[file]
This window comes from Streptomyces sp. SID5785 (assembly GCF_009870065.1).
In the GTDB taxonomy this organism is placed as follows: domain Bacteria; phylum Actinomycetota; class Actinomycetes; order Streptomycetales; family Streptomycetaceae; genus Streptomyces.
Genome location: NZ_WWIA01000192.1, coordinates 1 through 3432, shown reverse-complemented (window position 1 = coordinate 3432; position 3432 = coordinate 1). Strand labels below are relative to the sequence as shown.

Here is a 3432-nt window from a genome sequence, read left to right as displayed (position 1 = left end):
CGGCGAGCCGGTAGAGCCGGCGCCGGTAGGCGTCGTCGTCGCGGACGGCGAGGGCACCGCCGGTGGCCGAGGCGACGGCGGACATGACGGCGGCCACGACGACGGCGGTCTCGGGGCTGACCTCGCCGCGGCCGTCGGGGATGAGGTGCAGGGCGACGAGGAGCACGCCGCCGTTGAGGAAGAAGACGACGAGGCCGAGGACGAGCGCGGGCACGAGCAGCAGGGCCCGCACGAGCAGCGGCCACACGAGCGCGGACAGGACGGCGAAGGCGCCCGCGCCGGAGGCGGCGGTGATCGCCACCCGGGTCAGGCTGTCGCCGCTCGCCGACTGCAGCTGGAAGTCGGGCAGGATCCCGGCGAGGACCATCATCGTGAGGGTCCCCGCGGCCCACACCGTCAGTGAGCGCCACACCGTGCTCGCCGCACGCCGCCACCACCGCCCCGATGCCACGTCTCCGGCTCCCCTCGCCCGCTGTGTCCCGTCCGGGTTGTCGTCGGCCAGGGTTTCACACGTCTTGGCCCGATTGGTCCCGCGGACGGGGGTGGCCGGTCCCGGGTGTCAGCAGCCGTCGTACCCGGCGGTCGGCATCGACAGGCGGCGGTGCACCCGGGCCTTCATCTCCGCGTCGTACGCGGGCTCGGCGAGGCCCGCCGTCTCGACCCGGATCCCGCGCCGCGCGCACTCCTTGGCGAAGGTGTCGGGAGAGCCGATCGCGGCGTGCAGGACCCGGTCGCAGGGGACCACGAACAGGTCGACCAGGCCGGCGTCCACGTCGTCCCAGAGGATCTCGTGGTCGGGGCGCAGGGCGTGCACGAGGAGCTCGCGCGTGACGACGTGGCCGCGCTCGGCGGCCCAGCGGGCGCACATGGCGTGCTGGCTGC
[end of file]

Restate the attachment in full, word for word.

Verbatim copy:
This window comes from Streptomyces sp. SID5785 (assembly GCF_009870065.1).
In the GTDB taxonomy this organism is placed as follows: domain Bacteria; phylum Actinomycetota; class Actinomycetes; order Streptomycetales; family Streptomycetaceae; genus Streptomyces.
Genome location: NZ_WWIA01000192.1, coordinates 1 through 3432, shown reverse-complemented (window position 1 = coordinate 3432; position 3432 = coordinate 1). Strand labels below are relative to the sequence as shown.

Here is a 3432-nt window from a genome sequence, read left to right as displayed (position 1 = left end):
CGGCGAGCCGGTAGAGCCGGCGCCGGTAGGCGTCGTCGTCGCGGACGGCGAGGGCACCGCCGGTGGCCGAGGCGACGGCGGACATGACGGCGGCCACGACGACGGCGGTCTCGGGGCTGACCTCGCCGCGGCCGTCGGGGATGAGGTGCAGGGCGACGAGGAGCACGCCGCCGTTGAGGAAGAAGACGACGAGGCCGAGGACGAGCGCGGGCACGAGCAGCAGGGCCCGCACGAGCAGCGGCCACACGAGCGCGGACAGGACGGCGAAGGCGCCCGCGCCGGAGGCGGCGGTGATCGCCACCCGGGTCAGGCTGTCGCCGCTCGCCGACTGCAGCTGGAAGTCGGGCAGGATCCCGGCGAGGACCATCATCGTGAGGGTCCCCGCGGCCCACACCGTCAGTGAGCGCCACACCGTGCTCGCCGCACGCCGCCACCACCGCCCCGATGCCACGTCTCCGGCTCCCCTCGCCCGCTGTGTCCCGTCCGGGTTGTCGTCGGCCAGGGTTTCACACGTCTTGGCCCGATTGGTCCCGCGGACGGGGGTGGCCGGTCCCGGGTGTCAGCAGCCGTCGTACCCGGCGGTCGGCATCGACAGGCGGCGGTGCACCCGGGCCTTCATCTCCGCGTCGTACGCGGGCTCGGCGAGGCCCGCCGTCTCGACCCGGATCCCGCGCCGCGCGCACTCCTTGGCGAAGGTGTCGGGAGAGCCGATCGCGGCGTGCAGGACCCGGTCGCAGGGGACCACGAACAGGTCGACCAGGCCGGCGTCCACGTCGTCCCAGAGGATCTCGTGGTCGGGGCGCAGGGCGTGCACGAGGAGCTCGCGCGTGACGACGTGGCCGCGCTCGGCGGCCCAGCGGGCGCACATGGCGTGCTGGCTGC